• Ads delivered by social media platforms are near the bottom of the influence list, only beating out video game advertising and a text-message ad (the worst purchase influencer).
  • An e-mail from a company or brand ranked below newspaper ad, but above radio and in-theater advertising.

Questions raised:

  • I would love to see how this chart may have changed over time. Has social media advertising gone up or down in these rankings? Have traditional media ads declined over time? I couldn’t find any comparison data.

What questions (or answers) do you have? Share in the comments.

Posted in Smart Set.

Jane Friedman (@JaneFriedman) has 20 years of experience in the publishing industry, with expertise in digital media strategy for authors and publishers. She is the publisher of The Hot Sheet, the essential newsletter on the publishing industry for authors, and was named Publishing Commentator of the Year by Digital Book World in 2019.

In addition to being a columnist for Publishers Weekly, Jane is a professor with The Great Courses, which released her 24-lecture series, How to Publish Your Book. Her book for creative writers, The Business of Being a Writer (University of Chicago Press), received a starred review from Library Journal.

Jane speaks regularly at conferences and industry events such as BookExpo America, Digital Book World, and the AWP Conference, and has served on panels with the National Endowment for the Arts and the Creative Work Fund. Find out more.

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Peter TurnerpdraggonVirginia LloydJane FriedmanWilliam Ash Recent comment authors

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How quick will journalism transition? I suspect about as quick as traditional publishers are transitioning to the digital age.

William Ash
William Ash

I think the hybrid situation is just a factor of authors thinking in terms of revenue streams. It is showing the authors are becoming more like business people rather than content providers. This is good.

The last section on influencers raises an interesting question about social media and strong and weak links. Does social media have to be active–direct engagement through places like Twitter. Does passive social media like blogs have the same impact?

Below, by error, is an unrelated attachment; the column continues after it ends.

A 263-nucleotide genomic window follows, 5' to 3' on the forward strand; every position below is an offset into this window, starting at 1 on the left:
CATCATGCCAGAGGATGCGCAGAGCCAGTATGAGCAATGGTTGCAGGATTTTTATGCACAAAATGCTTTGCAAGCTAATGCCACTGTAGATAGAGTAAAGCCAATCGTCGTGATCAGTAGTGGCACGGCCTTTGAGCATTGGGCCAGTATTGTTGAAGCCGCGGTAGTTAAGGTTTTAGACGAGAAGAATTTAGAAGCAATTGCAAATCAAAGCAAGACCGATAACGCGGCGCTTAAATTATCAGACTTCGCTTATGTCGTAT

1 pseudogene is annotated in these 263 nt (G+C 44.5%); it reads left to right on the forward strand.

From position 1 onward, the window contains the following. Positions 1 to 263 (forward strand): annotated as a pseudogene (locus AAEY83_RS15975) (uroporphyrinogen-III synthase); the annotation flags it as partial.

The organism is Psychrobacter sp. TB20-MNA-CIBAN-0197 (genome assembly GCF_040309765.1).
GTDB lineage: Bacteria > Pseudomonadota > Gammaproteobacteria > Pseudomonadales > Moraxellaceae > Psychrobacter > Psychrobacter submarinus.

Virginia Lloyd
Virginia Lloyd

Great to see this Smart Set series, Jane. I find the marketing charts problematic for a couple of reasons. The main one is that consumers are notorious for denying that advertising influences their purchase decisions, as well as for underestimating the influence of any particular channel. We don’t like admitting that advertising influences us at all. But often it’s the advertising that irritates us which does nudge us along the influence-purchase decision chain. That is why “charity muggers” are so prevalent in public places — even though most of us loathe them, they are effective at attracting donations (a kind… Read more »


I think Amazon would be unwise to drop the royalty rate. They are kicking ass and taking names as it is. I would think that many authors would simply turn to selling their books DIRECT from their websites – taking a 100% royalty – or the door would open to a new source who would step in and give a higher royalty, leaving Amazon with 100% of…nothing.

Peter Turner
Peter Turner

Gotta be very careful how you interpret this sort of consumer-reported data. For example, in order to be influenced by something, a consumer has to experience it and either be influenced by it or not. They need to be able to recall and attribute what influeced them, and honestly. Was it the “last touch” that influenced them or the “first touch.”